Diesel-fueled vehicles have gained notoriety for their oily carbon emissions. However, there’s wide variability in how much of this soot any car emits. A new Dutch study finds that just 5 percent of cars—mostly diesel-fueled vehicles—account for 43 percent of tailpipe-soot releases.
Andy Kurniawan and Andreas Schmidt-Ott of Delft University of Technology analyzed soot emissions from more than 1,250 cars by using a device set up on the shoulder of the road. As long as cars were spaced at least 8 seconds apart, the device could suck in and determine a single vehicle’s exhaust. In the March 15 Environmental Science & Technology, the researchers describe how the device works. By irradiating the carbon particles with ultraviolet light, the device imparts a positive electric charge to them. It then measures the charge to quantify the soot, Schmidt-Ott explains.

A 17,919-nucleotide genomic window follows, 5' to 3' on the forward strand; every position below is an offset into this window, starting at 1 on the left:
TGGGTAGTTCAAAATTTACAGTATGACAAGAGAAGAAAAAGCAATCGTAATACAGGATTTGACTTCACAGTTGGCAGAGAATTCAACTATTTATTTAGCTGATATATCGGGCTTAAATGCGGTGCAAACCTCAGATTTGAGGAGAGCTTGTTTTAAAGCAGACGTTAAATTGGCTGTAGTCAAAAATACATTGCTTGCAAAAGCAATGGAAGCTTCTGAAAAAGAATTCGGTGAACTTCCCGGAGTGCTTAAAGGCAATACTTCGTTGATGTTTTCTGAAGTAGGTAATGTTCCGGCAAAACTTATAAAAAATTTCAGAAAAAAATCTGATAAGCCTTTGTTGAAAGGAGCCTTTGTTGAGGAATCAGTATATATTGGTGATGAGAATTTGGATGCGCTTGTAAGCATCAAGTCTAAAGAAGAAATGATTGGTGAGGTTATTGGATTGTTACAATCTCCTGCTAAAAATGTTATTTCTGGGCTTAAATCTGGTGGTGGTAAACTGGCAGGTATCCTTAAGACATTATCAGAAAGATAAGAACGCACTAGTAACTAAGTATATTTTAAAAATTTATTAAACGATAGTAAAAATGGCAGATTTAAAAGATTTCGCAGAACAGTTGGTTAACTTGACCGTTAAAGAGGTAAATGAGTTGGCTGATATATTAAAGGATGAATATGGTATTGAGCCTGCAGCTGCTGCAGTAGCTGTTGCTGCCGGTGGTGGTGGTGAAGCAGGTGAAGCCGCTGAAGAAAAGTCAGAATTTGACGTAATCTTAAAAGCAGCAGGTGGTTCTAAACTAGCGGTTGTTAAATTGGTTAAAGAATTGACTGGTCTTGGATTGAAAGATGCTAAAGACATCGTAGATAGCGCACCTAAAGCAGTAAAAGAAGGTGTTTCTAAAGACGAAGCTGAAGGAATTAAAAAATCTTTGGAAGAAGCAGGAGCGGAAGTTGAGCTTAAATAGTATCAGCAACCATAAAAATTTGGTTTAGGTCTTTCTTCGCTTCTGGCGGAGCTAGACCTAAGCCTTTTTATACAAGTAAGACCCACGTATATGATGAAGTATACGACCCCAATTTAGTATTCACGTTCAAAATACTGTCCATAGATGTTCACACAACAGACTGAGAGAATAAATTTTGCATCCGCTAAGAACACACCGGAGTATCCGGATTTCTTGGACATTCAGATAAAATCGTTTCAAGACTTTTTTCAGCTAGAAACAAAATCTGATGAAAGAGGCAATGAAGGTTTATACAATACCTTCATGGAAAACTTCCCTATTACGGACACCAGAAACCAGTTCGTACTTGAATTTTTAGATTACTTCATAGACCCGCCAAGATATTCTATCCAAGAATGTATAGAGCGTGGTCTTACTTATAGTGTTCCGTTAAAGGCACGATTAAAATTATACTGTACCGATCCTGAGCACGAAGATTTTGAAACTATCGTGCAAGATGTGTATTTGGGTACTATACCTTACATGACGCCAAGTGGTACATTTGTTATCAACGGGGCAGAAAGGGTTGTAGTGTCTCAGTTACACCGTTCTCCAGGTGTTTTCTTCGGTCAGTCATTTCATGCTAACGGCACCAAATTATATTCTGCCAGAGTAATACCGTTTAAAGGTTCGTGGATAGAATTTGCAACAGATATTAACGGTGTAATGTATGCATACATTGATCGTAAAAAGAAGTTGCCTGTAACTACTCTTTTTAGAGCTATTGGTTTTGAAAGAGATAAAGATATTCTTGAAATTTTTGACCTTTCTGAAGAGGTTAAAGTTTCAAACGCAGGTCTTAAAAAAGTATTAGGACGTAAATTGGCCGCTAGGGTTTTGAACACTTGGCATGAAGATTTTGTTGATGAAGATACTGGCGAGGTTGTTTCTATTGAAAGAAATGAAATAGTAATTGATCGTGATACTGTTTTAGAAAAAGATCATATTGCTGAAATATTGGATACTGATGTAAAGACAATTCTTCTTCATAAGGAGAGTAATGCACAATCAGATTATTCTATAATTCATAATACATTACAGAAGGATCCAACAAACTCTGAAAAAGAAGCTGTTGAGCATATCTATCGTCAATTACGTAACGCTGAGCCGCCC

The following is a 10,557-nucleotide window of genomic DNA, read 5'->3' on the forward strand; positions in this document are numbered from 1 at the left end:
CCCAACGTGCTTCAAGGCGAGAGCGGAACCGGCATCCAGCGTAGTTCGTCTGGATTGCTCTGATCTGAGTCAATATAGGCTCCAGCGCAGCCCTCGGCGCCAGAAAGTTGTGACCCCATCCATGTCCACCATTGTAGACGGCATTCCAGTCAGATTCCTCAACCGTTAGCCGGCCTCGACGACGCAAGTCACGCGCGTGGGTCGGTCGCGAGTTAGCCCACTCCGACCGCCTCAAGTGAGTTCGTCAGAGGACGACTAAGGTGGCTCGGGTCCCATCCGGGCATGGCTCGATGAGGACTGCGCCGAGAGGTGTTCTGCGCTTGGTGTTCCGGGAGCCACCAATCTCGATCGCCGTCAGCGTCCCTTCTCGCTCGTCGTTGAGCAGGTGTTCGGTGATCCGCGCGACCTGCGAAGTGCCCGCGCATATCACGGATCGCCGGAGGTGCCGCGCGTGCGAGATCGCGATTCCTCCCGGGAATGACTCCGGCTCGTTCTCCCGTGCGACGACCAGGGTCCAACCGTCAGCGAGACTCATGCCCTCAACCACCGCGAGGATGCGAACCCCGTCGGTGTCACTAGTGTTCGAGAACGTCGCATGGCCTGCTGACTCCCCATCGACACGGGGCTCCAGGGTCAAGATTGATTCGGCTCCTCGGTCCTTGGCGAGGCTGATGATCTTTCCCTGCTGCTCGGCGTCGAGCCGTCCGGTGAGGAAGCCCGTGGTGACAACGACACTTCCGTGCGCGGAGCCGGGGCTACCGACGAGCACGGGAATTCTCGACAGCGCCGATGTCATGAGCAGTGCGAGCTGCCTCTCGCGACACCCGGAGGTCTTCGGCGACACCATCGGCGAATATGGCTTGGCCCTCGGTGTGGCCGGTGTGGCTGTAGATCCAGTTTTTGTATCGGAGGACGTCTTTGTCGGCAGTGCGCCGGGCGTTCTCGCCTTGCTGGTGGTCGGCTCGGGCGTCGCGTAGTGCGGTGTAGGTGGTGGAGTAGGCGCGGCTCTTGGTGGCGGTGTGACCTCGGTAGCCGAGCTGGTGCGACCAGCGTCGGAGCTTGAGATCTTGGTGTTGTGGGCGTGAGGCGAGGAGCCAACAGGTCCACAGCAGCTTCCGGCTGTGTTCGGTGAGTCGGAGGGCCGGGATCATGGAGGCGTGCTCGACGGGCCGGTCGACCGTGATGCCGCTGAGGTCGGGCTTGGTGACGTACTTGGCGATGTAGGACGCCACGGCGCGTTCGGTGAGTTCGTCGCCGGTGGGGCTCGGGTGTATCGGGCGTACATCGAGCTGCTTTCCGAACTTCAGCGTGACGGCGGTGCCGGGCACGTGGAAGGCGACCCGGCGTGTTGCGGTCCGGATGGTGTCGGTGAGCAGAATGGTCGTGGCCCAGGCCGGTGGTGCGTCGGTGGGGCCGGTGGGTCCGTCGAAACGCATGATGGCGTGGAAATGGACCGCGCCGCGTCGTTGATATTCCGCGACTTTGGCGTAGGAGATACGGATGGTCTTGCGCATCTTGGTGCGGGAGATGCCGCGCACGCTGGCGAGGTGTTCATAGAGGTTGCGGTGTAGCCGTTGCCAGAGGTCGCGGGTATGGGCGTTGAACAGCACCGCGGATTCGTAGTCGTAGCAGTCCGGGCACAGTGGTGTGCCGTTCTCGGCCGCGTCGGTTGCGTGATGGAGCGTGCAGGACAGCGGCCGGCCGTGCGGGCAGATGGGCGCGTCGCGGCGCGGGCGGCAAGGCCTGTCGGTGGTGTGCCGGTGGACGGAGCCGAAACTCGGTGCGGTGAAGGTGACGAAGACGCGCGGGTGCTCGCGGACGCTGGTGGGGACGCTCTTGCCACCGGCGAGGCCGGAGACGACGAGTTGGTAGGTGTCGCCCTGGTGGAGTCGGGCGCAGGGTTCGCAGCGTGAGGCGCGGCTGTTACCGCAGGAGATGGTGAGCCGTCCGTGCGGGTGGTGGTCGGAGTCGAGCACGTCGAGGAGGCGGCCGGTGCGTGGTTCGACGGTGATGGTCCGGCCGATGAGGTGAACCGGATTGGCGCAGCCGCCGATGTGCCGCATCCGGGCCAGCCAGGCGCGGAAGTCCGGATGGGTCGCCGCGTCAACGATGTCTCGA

Policy makers looking to reduce pollution may get the biggest bang for the buck by focusing on cars badly in need of a tune-up, Schmidt-Ott maintains. The chemical engineer recommends that municipalities begin scouting for “superpolluters,” with devices such as the one that his group used.